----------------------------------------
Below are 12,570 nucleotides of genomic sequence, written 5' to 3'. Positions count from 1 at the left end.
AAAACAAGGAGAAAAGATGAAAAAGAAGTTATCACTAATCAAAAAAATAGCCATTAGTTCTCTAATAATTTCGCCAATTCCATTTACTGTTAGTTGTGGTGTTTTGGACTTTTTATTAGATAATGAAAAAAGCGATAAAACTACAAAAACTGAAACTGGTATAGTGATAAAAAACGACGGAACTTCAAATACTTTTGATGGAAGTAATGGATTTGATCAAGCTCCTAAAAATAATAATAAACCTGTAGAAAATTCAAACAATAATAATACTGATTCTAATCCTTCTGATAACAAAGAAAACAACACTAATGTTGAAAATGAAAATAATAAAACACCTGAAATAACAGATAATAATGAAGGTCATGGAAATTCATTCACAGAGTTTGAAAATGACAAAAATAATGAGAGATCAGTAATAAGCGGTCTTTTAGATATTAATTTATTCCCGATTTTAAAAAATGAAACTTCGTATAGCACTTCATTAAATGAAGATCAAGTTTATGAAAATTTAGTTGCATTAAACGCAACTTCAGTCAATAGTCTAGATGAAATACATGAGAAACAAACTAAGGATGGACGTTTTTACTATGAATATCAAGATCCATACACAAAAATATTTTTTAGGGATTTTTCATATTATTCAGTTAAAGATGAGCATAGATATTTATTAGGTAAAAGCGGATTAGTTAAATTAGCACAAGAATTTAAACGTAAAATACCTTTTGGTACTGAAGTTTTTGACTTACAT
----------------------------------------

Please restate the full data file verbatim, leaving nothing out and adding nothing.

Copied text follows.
Below are 12,570 nucleotides of genomic sequence, written 5' to 3'. Positions count from 1 at the left end.
AAAACAAGGAGAAAAGATGAAAAAGAAGTTATCACTAATCAAAAAAATAGCCATTAGTTCTCTAATAATTTCGCCAATTCCATTTACTGTTAGTTGTGGTGTTTTGGACTTTTTATTAGATAATGAAAAAAGCGATAAAACTACAAAAACTGAAACTGGTATAGTGATAAAAAACGACGGAACTTCAAATACTTTTGATGGAAGTAATGGATTTGATCAAGCTCCTAAAAATAATAATAAACCTGTAGAAAATTCAAACAATAATAATACTGATTCTAATCCTTCTGATAACAAAGAAAACAACACTAATGTTGAAAATGAAAATAATAAAACACCTGAAATAACAGATAATAATGAAGGTCATGGAAATTCATTCACAGAGTTTGAAAATGACAAAAATAATGAGAGATCAGTAATAAGCGGTCTTTTAGATATTAATTTATTCCCGATTTTAAAAAATGAAACTTCGTATAGCACTTCATTAAATGAAGATCAAGTTTATGAAAATTTAGTTGCATTAAACGCAACTTCAGTCAATAGTCTAGATGAAATACATGAGAAACAAACTAAGGATGGACGTTTTTACTATGAATATCAAGATCCATACACAAAAATATTTTTTAGGGATTTTTCATATTATTCAGTTAAAGATGAGCATAGATATTTATTAGGTAAAAGCGGATTAGTTAAATTAGCACAAGAATTTAAACGTAAAATACCTTTTGGTACTGAAGTTTTTGACTTACAT